With Central Coast Council still footing a bill of almost $1.9M for erosion mitigation works at The Entrance North and Wamberal, NSW Labor is demanding that the State Government explain why it has short changed councils desperate to fix and improve waterways.
Labor says that a $72.7M funding pool was allocated to provide grants under the Coastal and Estuary Grant Program from 2016/17 through to 2020/21, but a Freedom of Information request has revealed that just over $38M was allocated, with the funding period set to expire at the end of June.
The data also revealed that almost 250 funding applications had been lodged, and a quarter of those were rejected, including applications from Central Coast Council.
Shadow Minister for Local Government, Greg Warren, said that he couldn’t understand why the government had denied funding to communities that had been impacted by erosion and other serious waterway issues.
“Councils like Central Coast and Newcastle have had to beg for funding relief to assist communities that were severely affected by erosion,” he said.
“It beggars belief that funding was there to help these communities yet the government did everything it could to avoid handing over the money.
“The Minister for Local Government needs to explain why so many councils have been denied vital funding.”
Shadow Minister for the Environment and Heritage, Kate Washington, said the state had coastlines washing away.
“We have houses hanging from cliffs, and councils are desperate for more resources,” she said.
“The Government has already committed this funding.
“They’ve made the announcement, they’ve asked for the kudos, but then they refuse to spend the money.
“The problem hasn’t gone away, if anything, it’s getting worse.
“These communities deserve the money they’ve been promised.”
A Central Coast Council spokesperson confirmed that Council was required to complete emergency works at The Entrance North and Wamberal beaches at a total cost of $2.9M following severe storms in July 2020, under the direction of the Local Emergency Operations Controller (LEOCON), appointed by the NSW Government.
“As per advice, Council sought reimbursement of costs through the NSW Coast and Estuary Grant program and had submitted grant applications for both The Entrance North and Wamberal, seeking 50 percent reimbursement (the maximum available) in October 2020,” the spokesperson said.
“In November 2020, Council received notification that the grant application for Wamberal had been successful with up to $992,501 of funding made available, however, the application for The Entrance North had been unsuccessful.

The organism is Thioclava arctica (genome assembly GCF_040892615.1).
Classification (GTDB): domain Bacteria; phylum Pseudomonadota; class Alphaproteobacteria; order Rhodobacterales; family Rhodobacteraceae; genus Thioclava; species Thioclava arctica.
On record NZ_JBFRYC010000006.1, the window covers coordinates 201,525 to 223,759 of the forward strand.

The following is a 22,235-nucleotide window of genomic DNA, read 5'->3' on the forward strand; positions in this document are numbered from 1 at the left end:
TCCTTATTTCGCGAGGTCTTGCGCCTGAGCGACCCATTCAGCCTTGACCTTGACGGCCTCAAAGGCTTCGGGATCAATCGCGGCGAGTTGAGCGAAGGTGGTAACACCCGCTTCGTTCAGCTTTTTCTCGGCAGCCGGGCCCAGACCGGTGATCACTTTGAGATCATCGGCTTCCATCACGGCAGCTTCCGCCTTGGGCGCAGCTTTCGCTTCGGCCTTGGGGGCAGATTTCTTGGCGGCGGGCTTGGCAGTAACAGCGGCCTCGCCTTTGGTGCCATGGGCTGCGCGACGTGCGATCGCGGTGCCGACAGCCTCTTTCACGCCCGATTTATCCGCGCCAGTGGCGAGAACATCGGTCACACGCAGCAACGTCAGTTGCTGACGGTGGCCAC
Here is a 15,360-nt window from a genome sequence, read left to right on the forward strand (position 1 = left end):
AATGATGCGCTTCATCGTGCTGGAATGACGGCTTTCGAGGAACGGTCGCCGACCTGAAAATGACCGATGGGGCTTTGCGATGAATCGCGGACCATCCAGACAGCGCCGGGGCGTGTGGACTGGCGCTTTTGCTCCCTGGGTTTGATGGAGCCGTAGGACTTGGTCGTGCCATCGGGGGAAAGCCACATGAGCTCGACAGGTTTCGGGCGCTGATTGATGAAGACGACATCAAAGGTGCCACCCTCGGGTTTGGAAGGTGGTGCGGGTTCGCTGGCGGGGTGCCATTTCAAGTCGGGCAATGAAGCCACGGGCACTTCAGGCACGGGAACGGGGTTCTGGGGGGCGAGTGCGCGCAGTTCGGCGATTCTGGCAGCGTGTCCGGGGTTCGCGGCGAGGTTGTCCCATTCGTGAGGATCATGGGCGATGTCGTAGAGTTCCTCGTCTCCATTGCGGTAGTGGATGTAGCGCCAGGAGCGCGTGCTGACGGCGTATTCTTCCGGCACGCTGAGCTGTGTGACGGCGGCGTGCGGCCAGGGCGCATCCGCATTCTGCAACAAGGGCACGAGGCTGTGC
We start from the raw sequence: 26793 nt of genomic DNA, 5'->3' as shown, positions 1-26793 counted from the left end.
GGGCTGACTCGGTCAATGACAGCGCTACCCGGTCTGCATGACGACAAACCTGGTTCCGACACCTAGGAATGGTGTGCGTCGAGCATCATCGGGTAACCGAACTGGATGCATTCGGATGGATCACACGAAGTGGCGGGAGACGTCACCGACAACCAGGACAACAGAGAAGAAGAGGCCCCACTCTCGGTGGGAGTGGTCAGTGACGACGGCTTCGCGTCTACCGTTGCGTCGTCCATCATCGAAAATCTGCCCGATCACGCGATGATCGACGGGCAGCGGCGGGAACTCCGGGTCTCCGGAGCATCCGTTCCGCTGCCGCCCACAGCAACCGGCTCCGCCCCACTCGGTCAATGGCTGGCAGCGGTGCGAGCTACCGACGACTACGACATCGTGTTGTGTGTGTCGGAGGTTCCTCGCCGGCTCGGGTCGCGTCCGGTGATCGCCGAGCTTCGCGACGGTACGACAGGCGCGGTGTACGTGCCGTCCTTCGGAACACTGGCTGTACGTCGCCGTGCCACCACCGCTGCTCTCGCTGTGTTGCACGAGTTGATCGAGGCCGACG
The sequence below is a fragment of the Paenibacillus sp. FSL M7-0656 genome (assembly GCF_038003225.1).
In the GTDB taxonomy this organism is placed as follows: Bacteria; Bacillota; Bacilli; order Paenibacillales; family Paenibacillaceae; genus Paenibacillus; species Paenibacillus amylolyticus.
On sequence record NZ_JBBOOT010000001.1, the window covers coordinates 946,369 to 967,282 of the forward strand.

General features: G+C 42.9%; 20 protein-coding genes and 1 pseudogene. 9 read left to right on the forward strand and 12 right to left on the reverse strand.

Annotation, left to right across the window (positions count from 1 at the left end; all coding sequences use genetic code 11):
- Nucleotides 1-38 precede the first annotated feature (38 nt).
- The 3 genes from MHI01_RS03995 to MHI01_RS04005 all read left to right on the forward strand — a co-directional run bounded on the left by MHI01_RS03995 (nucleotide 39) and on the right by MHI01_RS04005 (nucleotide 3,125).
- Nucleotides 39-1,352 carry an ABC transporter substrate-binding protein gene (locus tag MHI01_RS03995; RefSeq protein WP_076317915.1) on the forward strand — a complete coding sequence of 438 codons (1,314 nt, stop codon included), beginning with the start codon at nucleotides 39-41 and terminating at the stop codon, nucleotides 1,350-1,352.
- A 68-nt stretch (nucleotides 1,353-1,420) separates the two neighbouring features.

“This has left $1,894,139 remaining unfunded and presently to be incurred at the cost of Council.
“It was advised that The Entrance North is ineligible for funding as there is not a certified plan in place for this area, and for emergency work to be eligible for funding through the Coastal and Estuary Grants Program the work must be identified in a certified coastal zone management plan, emergency action sub plan or coastal management program for the area.
“Whilst the Coastal Zone Management Plan that covers The Entrance North was never certified, it was submitted to the NSW Government for certification four times between 2011 and 2018.
“Council also received advice from Resilience NSW on December 10, 2020, that they were not aware of any other State or Commonwealth funding available under the Emergency Management Arrangements for reimbursement of the costs to implement the LEOCON’s direction.”
On February 3, 2021, the then Administrator, Dick Persson, announced that he would write to the NSW Premier and seek her assistance in obtaining more funding.
“The work undertaken by Council during this emergency was under the direction of the Local Emergency Operations Controller as appointed by the NSW Government,” Persson said at the time.
“I will be writing to the Premier to highlight the need for the state to work with local government and to assist with the costs required during such emergencies and will also be raising it with our Parliamentary Secretary for Central Coast, Adam Crouch.
“It’s important to note, that while the Coastal Zone Management Plan that covers The Entrance North was never certified, it was in fact submitted to the NSW Government for certification four times between 2011 and 2018.
“The works undertaken during the emergency were not reliant on the actions in these management plans, and I see no reason why the funding should be reliant on these either.”
Council has not revealed details of any response to Persson’s letter to the Premier.